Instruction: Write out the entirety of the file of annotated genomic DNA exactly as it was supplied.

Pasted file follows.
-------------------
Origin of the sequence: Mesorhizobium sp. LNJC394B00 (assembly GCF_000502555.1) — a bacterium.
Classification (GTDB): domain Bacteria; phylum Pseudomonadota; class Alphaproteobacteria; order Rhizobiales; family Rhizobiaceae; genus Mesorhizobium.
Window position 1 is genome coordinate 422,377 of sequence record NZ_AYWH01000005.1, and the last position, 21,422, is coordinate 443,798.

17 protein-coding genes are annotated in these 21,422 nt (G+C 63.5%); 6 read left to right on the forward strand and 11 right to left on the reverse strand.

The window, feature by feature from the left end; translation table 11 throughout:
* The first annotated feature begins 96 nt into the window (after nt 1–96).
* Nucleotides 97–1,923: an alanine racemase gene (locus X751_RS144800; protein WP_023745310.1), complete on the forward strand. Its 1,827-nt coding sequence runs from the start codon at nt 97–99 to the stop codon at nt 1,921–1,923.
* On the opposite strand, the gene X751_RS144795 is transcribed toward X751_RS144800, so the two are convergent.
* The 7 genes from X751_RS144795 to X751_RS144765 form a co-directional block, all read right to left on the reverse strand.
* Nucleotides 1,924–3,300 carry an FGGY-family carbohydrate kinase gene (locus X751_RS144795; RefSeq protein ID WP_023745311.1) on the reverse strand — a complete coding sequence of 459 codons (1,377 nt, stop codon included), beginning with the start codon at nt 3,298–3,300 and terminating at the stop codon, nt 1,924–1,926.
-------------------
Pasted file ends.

Origin of the sequence: Mesorhizobium sp. LNJC394B00 (assembly GCF_000502555.1) — a bacterium.
Classification (GTDB): domain Bacteria; phylum Pseudomonadota; class Alphaproteobacteria; order Rhizobiales; family Rhizobiaceae; genus Mesorhizobium.
Window position 1 is genome coordinate 422,377 of sequence record NZ_AYWH01000005.1, and the last position, 21,422, is coordinate 443,798.

17 protein-coding genes are annotated in these 21,422 nt (G+C 63.5%); 6 read left to right on the forward strand and 11 right to left on the reverse strand.

The window, feature by feature from the left end; translation table 11 throughout:
* The first annotated feature begins 96 nt into the window (after nt 1–96).
* Nucleotides 97–1,923: an alanine racemase gene (locus X751_RS144800; protein WP_023745310.1), complete on the forward strand. Its 1,827-nt coding sequence runs from the start codon at nt 97–99 to the stop codon at nt 1,921–1,923.
* On the opposite strand, the gene X751_RS144795 is transcribed toward X751_RS144800, so the two are convergent.
* The 7 genes from X751_RS144795 to X751_RS144765 form a co-directional block, all read right to left on the reverse strand.
* Nucleotides 1,924–3,300 carry an FGGY-family carbohydrate kinase gene (locus X751_RS144795; RefSeq protein ID WP_023745311.1) on the reverse strand — a complete coding sequence of 459 codons (1,377 nt, stop codon included), beginning with the start codon at nt 3,298–3,300 and terminating at the stop codon, nt 1,924–1,926.